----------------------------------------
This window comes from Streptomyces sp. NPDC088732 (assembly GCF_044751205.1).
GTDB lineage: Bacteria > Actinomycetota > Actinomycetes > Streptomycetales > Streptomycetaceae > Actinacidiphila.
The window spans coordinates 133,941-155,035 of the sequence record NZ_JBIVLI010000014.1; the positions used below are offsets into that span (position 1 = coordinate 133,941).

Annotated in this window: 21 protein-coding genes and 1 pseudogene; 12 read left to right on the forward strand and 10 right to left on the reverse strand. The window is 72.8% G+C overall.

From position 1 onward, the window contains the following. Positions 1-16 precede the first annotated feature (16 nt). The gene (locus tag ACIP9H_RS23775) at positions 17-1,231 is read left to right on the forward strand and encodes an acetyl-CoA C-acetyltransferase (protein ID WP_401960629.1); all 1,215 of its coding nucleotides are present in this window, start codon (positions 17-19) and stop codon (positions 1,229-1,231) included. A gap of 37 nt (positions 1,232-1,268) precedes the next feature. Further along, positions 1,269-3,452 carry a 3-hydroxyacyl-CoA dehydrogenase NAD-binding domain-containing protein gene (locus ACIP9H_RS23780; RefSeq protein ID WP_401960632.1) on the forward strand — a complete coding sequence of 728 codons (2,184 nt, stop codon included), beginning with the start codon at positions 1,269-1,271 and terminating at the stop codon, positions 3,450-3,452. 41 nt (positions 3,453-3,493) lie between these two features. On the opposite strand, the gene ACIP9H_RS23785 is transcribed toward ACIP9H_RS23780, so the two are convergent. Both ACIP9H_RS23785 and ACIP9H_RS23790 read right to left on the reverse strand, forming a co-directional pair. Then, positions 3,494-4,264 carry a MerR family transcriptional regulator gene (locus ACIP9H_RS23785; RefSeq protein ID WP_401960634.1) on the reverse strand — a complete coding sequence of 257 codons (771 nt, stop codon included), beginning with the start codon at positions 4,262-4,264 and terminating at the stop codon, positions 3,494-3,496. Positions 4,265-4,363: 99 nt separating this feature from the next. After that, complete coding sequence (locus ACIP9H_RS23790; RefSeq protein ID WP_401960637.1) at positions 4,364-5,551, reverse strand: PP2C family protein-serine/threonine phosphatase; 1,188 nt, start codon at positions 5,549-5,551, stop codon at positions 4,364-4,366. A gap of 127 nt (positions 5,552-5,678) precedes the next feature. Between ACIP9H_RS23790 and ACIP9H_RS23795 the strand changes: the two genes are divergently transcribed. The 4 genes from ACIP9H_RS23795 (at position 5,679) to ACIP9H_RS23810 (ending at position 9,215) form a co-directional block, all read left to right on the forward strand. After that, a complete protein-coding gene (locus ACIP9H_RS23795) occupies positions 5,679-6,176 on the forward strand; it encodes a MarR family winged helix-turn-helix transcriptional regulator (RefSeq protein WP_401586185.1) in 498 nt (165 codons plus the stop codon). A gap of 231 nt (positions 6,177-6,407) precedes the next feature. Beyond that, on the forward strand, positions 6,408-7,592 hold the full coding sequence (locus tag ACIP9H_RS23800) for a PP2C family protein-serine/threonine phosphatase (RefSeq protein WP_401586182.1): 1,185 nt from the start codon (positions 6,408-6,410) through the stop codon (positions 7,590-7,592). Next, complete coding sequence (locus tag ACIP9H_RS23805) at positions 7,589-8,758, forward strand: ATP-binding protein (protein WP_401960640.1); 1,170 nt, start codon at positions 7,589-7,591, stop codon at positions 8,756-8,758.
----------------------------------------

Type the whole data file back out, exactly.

This window comes from Streptomyces sp. NPDC088732 (assembly GCF_044751205.1).
GTDB lineage: Bacteria > Actinomycetota > Actinomycetes > Streptomycetales > Streptomycetaceae > Actinacidiphila.
The window spans coordinates 133,941-155,035 of the sequence record NZ_JBIVLI010000014.1; the positions used below are offsets into that span (position 1 = coordinate 133,941).

Annotated in this window: 21 protein-coding genes and 1 pseudogene; 12 read left to right on the forward strand and 10 right to left on the reverse strand. The window is 72.8% G+C overall.

From position 1 onward, the window contains the following. Positions 1-16 precede the first annotated feature (16 nt). The gene (locus tag ACIP9H_RS23775) at positions 17-1,231 is read left to right on the forward strand and encodes an acetyl-CoA C-acetyltransferase (protein ID WP_401960629.1); all 1,215 of its coding nucleotides are present in this window, start codon (positions 17-19) and stop codon (positions 1,229-1,231) included. A gap of 37 nt (positions 1,232-1,268) precedes the next feature. Further along, positions 1,269-3,452 carry a 3-hydroxyacyl-CoA dehydrogenase NAD-binding domain-containing protein gene (locus ACIP9H_RS23780; RefSeq protein ID WP_401960632.1) on the forward strand — a complete coding sequence of 728 codons (2,184 nt, stop codon included), beginning with the start codon at positions 1,269-1,271 and terminating at the stop codon, positions 3,450-3,452. 41 nt (positions 3,453-3,493) lie between these two features. On the opposite strand, the gene ACIP9H_RS23785 is transcribed toward ACIP9H_RS23780, so the two are convergent. Both ACIP9H_RS23785 and ACIP9H_RS23790 read right to left on the reverse strand, forming a co-directional pair. Then, positions 3,494-4,264 carry a MerR family transcriptional regulator gene (locus ACIP9H_RS23785; RefSeq protein ID WP_401960634.1) on the reverse strand — a complete coding sequence of 257 codons (771 nt, stop codon included), beginning with the start codon at positions 4,262-4,264 and terminating at the stop codon, positions 3,494-3,496. Positions 4,265-4,363: 99 nt separating this feature from the next. After that, complete coding sequence (locus ACIP9H_RS23790; RefSeq protein ID WP_401960637.1) at positions 4,364-5,551, reverse strand: PP2C family protein-serine/threonine phosphatase; 1,188 nt, start codon at positions 5,549-5,551, stop codon at positions 4,364-4,366. A gap of 127 nt (positions 5,552-5,678) precedes the next feature. Between ACIP9H_RS23790 and ACIP9H_RS23795 the strand changes: the two genes are divergently transcribed. The 4 genes from ACIP9H_RS23795 (at position 5,679) to ACIP9H_RS23810 (ending at position 9,215) form a co-directional block, all read left to right on the forward strand. After that, a complete protein-coding gene (locus ACIP9H_RS23795) occupies positions 5,679-6,176 on the forward strand; it encodes a MarR family winged helix-turn-helix transcriptional regulator (RefSeq protein WP_401586185.1) in 498 nt (165 codons plus the stop codon). A gap of 231 nt (positions 6,177-6,407) precedes the next feature. Beyond that, on the forward strand, positions 6,408-7,592 hold the full coding sequence (locus tag ACIP9H_RS23800) for a PP2C family protein-serine/threonine phosphatase (RefSeq protein WP_401586182.1): 1,185 nt from the start codon (positions 6,408-6,410) through the stop codon (positions 7,590-7,592). Next, complete coding sequence (locus tag ACIP9H_RS23805) at positions 7,589-8,758, forward strand: ATP-binding protein (protein WP_401960640.1); 1,170 nt, start codon at positions 7,589-7,591, stop codon at positions 8,756-8,758.